Justin Rozier was nine months old when his father died during military service. He was desperate for something, anything, to link him to the man he never knew.
Justin, who lives with his mother Jessica Johns in Moore, Texas wanted a car. It's a reasonable request for a teenage boy, but Justin had a specific vehicle in mind.
He wanted a vehicle that had belonged to his father. In an interview with Steve Hartman from CBS News, his mother explained that any car would do, even if it was an old model from 1970's.
She said it was about so much more than a tangible object. Justin's father, Jonathan, was an Army 1st Lieutenant and died in 2003 while serving in Iraq.
His mother promised to locate Jonathan's 1999 Toyota Celica convertible. She had to sell the vehicle when he passed away and but feared that tracking it down again would be next to impossible.
However, she decided to give it a try and posted Justin's request with the vehicle's VIN on Facebook in the hopes that someone, somehow, would recognize the car.
Miraculously, it worked. Her post was shared by friends, family and strangers, and found it's way to the newsfeed of Kyle Fox who lives three states over.
Fox manages a non-profit organization in Utah called Follow the Flag. Not only did he track the vehicle down using the registration details provided, but he also renovated the car.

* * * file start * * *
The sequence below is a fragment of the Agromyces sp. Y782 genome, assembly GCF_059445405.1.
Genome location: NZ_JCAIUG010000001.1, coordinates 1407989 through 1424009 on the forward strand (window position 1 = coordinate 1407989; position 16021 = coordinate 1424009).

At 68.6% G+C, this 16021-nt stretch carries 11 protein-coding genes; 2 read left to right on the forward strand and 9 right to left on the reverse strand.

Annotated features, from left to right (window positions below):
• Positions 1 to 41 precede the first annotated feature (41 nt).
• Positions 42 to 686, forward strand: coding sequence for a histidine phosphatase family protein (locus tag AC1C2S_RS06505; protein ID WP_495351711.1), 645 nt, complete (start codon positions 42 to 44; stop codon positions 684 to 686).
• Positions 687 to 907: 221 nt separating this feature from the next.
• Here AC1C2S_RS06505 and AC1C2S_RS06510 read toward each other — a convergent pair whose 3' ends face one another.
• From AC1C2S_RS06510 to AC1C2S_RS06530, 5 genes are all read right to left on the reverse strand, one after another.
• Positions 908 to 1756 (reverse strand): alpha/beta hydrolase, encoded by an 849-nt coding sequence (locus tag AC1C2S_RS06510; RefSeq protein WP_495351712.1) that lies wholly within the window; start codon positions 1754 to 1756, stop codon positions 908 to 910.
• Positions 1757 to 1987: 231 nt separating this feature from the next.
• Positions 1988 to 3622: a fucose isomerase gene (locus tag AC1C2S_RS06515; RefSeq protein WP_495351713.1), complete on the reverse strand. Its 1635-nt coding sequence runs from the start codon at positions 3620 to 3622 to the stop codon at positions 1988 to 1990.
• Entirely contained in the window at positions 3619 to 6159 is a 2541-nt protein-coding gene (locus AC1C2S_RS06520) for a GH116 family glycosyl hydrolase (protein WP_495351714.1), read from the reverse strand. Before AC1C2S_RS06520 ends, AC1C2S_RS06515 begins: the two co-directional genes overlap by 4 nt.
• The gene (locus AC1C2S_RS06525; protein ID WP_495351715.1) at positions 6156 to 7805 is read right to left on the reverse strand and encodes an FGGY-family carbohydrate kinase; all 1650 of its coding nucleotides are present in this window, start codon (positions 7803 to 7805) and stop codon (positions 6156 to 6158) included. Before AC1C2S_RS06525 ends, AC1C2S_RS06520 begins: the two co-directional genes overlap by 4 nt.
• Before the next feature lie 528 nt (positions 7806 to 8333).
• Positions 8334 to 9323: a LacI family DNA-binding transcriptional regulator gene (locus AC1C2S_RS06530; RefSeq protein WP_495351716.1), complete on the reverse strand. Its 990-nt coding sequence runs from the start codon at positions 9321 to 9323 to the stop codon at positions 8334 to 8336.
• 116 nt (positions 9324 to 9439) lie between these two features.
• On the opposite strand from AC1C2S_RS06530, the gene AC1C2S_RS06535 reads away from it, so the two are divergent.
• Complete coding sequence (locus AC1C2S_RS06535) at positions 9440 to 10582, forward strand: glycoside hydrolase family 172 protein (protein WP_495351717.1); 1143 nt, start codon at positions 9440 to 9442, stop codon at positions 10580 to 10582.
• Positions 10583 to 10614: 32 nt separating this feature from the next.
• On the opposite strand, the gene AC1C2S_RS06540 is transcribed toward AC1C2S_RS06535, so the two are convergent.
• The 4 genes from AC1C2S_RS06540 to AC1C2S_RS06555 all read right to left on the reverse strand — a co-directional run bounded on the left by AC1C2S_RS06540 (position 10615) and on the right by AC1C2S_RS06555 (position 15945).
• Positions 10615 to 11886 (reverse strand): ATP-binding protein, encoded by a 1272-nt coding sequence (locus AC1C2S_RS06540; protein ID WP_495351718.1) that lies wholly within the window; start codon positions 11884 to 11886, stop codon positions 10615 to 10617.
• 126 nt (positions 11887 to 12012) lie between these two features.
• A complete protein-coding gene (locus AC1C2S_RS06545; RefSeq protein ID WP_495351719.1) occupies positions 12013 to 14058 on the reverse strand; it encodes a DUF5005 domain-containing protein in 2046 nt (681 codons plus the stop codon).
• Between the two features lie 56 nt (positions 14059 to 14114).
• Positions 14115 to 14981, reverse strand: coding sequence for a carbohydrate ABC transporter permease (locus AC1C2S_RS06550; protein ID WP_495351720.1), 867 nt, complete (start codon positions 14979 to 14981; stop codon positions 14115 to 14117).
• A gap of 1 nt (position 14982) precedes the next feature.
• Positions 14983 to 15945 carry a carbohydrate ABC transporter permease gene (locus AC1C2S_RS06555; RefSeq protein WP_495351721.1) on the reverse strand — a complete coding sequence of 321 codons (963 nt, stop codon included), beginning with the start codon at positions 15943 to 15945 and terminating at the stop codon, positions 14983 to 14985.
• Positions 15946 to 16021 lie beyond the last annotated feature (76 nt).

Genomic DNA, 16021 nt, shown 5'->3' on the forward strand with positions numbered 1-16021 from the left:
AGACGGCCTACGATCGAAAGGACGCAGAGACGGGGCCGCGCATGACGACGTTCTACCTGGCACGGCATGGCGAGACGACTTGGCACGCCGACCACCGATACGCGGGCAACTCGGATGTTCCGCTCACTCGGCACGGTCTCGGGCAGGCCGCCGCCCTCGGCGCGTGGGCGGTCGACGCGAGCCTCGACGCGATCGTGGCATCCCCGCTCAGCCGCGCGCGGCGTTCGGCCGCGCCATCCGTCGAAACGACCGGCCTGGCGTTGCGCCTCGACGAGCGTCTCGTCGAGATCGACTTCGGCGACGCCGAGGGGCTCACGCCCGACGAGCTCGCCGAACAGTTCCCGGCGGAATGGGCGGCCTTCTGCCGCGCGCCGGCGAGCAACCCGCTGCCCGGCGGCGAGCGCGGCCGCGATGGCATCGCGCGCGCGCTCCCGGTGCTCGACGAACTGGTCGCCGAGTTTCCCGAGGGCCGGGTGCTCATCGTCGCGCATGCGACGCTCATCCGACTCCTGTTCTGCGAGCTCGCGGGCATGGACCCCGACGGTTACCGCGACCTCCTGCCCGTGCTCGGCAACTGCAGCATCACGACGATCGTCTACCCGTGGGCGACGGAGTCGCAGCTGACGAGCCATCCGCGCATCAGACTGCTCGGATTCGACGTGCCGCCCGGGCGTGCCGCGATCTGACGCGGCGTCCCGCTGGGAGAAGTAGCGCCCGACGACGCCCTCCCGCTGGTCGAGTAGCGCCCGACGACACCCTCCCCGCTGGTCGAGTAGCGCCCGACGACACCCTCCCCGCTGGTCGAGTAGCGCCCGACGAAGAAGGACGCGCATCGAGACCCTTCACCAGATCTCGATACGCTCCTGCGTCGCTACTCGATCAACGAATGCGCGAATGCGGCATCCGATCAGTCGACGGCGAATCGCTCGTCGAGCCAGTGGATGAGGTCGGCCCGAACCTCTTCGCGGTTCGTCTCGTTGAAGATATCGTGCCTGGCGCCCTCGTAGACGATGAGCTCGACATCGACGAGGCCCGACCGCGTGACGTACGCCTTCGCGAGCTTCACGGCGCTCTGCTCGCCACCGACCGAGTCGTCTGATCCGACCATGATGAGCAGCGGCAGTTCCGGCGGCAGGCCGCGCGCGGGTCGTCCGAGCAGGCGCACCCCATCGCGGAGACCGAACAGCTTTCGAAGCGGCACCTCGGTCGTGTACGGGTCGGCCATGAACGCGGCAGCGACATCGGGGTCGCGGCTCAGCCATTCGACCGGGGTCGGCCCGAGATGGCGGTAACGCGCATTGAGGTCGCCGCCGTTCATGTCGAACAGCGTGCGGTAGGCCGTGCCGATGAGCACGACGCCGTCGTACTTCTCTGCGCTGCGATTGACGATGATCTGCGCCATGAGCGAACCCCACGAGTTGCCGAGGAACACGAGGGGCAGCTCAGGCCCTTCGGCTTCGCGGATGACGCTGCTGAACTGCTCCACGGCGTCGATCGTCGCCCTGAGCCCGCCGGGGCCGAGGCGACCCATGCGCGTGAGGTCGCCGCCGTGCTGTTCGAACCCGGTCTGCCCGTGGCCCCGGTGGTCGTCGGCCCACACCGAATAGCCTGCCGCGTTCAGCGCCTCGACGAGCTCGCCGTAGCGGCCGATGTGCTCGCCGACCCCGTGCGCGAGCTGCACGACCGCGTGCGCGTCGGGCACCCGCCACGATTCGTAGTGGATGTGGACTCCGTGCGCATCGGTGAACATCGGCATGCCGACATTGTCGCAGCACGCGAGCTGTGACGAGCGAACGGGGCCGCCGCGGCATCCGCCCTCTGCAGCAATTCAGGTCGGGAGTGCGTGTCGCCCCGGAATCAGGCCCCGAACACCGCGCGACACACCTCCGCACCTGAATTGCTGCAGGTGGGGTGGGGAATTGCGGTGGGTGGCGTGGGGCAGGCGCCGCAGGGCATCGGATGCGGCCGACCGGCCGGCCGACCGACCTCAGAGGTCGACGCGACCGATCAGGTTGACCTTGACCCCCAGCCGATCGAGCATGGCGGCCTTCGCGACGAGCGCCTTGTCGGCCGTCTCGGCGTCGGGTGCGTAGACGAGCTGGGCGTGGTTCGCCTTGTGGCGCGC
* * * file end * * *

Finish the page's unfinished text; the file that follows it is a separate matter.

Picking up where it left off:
Unbeknownst to Justin, a team of volunteers including mechanics, panel beaters and upholsterers worked tirelessly to restore the vehicle to its original condition.
When the vehicle was ready, Fox drove it from Utah to Texas, just in time for Justin's 15th birthday. The CBS reporter was there to witness the joyous occasion and said that Justin was at a loss for words when the car was presented to him.
Not only did Justin finally have a link to his father, but seeing the car again was also the closure that Jessica needed to move on with her life.
"It's a link to the past for him. It's a big thing for me too. I never got to see him come home. So that just one moment right there was - I think I needed that."
Jessica Johns, YouTube/CBS News, November 3, 2017.